(The Art of Parenting program helps unleash the hidden artistic abilities that every single person possesses.)
Q: How does the program you created called “The Art of Parenting” help parents improve their parenting?
Xiao Wu: When most Chinese people hear the word “art” they often think it refers to something so high-brow it is out of their reach; something one needs professional training to do properly. Almost all public schools in China treat art, music and physical education as the least important and most dispensable subjects. As a result, most parents pay little attention to them as well, unless they want to embellish their child’s resume with a collection of certificates in various artistic disciplines.
In reality, art is life and life is art! My “Art of Parenting” program is designed to inspire parents to incorporate artistic activities into their everyday life in every way possible: for example, cooking, making handicraft, storytelling, singing, playing games, hiking in nature, etc. All of these activities bring “art” and life together, and they are the best way to promote the healthy growth of children as well as the parent-child relationship. When you spend quality time with your children through the “Art of Parenting” approach, you can get twice the benefits with half the effort!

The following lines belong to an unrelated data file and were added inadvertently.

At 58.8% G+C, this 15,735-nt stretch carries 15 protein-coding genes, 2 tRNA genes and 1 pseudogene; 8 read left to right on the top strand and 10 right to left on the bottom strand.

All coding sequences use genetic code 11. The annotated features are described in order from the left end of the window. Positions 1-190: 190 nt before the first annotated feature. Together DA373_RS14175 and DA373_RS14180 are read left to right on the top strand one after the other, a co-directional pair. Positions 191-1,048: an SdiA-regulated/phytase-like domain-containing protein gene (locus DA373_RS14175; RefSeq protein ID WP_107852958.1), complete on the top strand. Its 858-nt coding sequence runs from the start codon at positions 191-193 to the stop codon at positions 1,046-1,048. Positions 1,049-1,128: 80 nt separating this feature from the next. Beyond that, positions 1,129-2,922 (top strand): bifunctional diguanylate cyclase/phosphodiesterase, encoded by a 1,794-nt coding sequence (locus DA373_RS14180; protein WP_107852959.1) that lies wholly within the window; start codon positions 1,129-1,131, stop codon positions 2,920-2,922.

Spending time with children on various artistic activities provides nourishment both ways. First and foremost, these artistic activities nourish the parent. Children imitate their parents, not only externally but internally as well. Only a parent who has a rich inner life, full of happiness, self-confidence and a willingness to be a life-long learner can nurture children who have a rich inner life, are full of happiness, self-confidence and the desire to learn.
I believe that inside every parent lives a singer, an artist, a chef, a storyteller and a handicraft artisan. These inner beings are just like sleeping beauties, once awakened, endless wisdom, talent and energy spring forth. This truth has been confirmed countless times through my program: every student who believes they are an artistic “desert” leaves “The Art of Parenting” course transformed by the realization that they are an artist in ways they never imagined possible.
(It only takes students about half an hour to graduate from drawing stick figures to the beautiful creations that follow! The students are always amazed at their own hidden artistic talents.)
Q: What do you think about the trend towards early intellectual development that many parents are so passionate about? As we face the challenge of AI, how should we approach learning?